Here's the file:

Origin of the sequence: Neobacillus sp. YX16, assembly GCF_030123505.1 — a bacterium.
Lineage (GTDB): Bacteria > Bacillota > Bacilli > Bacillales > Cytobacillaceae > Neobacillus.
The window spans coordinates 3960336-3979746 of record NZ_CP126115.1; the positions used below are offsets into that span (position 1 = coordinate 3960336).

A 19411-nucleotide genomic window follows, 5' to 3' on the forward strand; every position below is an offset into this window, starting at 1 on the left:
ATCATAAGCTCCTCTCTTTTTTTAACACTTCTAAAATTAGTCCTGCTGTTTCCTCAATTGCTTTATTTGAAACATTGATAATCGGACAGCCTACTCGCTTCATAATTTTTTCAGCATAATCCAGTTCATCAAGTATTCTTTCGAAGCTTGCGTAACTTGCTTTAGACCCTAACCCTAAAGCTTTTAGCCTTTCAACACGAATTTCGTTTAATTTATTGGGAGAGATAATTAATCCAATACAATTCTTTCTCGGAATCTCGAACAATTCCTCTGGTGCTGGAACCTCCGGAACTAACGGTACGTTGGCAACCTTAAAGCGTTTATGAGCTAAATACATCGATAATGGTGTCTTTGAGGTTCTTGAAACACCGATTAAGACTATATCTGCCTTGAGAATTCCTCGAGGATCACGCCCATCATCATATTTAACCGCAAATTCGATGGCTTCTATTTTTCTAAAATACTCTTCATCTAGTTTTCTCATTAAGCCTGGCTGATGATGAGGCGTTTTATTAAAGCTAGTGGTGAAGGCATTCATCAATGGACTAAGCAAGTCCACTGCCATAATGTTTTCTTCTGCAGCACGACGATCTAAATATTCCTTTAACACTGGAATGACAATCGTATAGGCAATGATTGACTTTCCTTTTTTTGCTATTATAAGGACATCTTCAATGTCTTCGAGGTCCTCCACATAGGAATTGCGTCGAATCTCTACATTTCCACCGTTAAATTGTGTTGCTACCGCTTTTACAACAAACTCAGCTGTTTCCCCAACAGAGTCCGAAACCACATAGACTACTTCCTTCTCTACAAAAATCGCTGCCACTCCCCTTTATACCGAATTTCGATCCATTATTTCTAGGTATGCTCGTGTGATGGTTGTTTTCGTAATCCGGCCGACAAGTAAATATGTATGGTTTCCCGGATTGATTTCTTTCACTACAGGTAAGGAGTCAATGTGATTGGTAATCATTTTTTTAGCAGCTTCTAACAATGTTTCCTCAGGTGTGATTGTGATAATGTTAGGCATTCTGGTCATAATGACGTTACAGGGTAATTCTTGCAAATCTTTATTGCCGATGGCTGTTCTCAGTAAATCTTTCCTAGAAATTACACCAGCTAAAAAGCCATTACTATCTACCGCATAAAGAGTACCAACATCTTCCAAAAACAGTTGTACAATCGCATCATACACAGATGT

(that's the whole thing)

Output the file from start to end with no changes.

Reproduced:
Origin of the sequence: Neobacillus sp. YX16, assembly GCF_030123505.1 — a bacterium.
Lineage (GTDB): Bacteria > Bacillota > Bacilli > Bacillales > Cytobacillaceae > Neobacillus.
The window spans coordinates 3960336-3979746 of record NZ_CP126115.1; the positions used below are offsets into that span (position 1 = coordinate 3960336).

A 19411-nucleotide genomic window follows, 5' to 3' on the forward strand; every position below is an offset into this window, starting at 1 on the left:
ATCATAAGCTCCTCTCTTTTTTTAACACTTCTAAAATTAGTCCTGCTGTTTCCTCAATTGCTTTATTTGAAACATTGATAATCGGACAGCCTACTCGCTTCATAATTTTTTCAGCATAATCCAGTTCATCAAGTATTCTTTCGAAGCTTGCGTAACTTGCTTTAGACCCTAACCCTAAAGCTTTTAGCCTTTCAACACGAATTTCGTTTAATTTATTGGGAGAGATAATTAATCCAATACAATTCTTTCTCGGAATCTCGAACAATTCCTCTGGTGCTGGAACCTCCGGAACTAACGGTACGTTGGCAACCTTAAAGCGTTTATGAGCTAAATACATCGATAATGGTGTCTTTGAGGTTCTTGAAACACCGATTAAGACTATATCTGCCTTGAGAATTCCTCGAGGATCACGCCCATCATCATATTTAACCGCAAATTCGATGGCTTCTATTTTTCTAAAATACTCTTCATCTAGTTTTCTCATTAAGCCTGGCTGATGATGAGGCGTTTTATTAAAGCTAGTGGTGAAGGCATTCATCAATGGACTAAGCAAGTCCACTGCCATAATGTTTTCTTCTGCAGCACGACGATCTAAATATTCCTTTAACACTGGAATGACAATCGTATAGGCAATGATTGACTTTCCTTTTTTTGCTATTATAAGGACATCTTCAATGTCTTCGAGGTCCTCCACATAGGAATTGCGTCGAATCTCTACATTTCCACCGTTAAATTGTGTTGCTACCGCTTTTACAACAAACTCAGCTGTTTCCCCAACAGAGTCCGAAACCACATAGACTACTTCCTTCTCTACAAAAATCGCTGCCACTCCCCTTTATACCGAATTTCGATCCATTATTTCTAGGTATGCTCGTGTGATGGTTGTTTTCGTAATCCGGCCGACAAGTAAATATGTATGGTTTCCCGGATTGATTTCTTTCACTACAGGTAAGGAGTCAATGTGATTGGTAATCATTTTTTTAGCAGCTTCTAACAATGTTTCCTCAGGTGTGATTGTGATAATGTTAGGCATTCTGGTCATAATGACGTTACAGGGTAATTCTTGCAAATCTTTATTGCCGATGGCTGTTCTCAGTAAATCTTTCCTAGAAATTACACCAGCTAAAAAGCCATTACTATCTACCGCATAAAGAGTACCAACATCTTCCAAAAACAGTTGTACAATCGCATCATACACAGATGT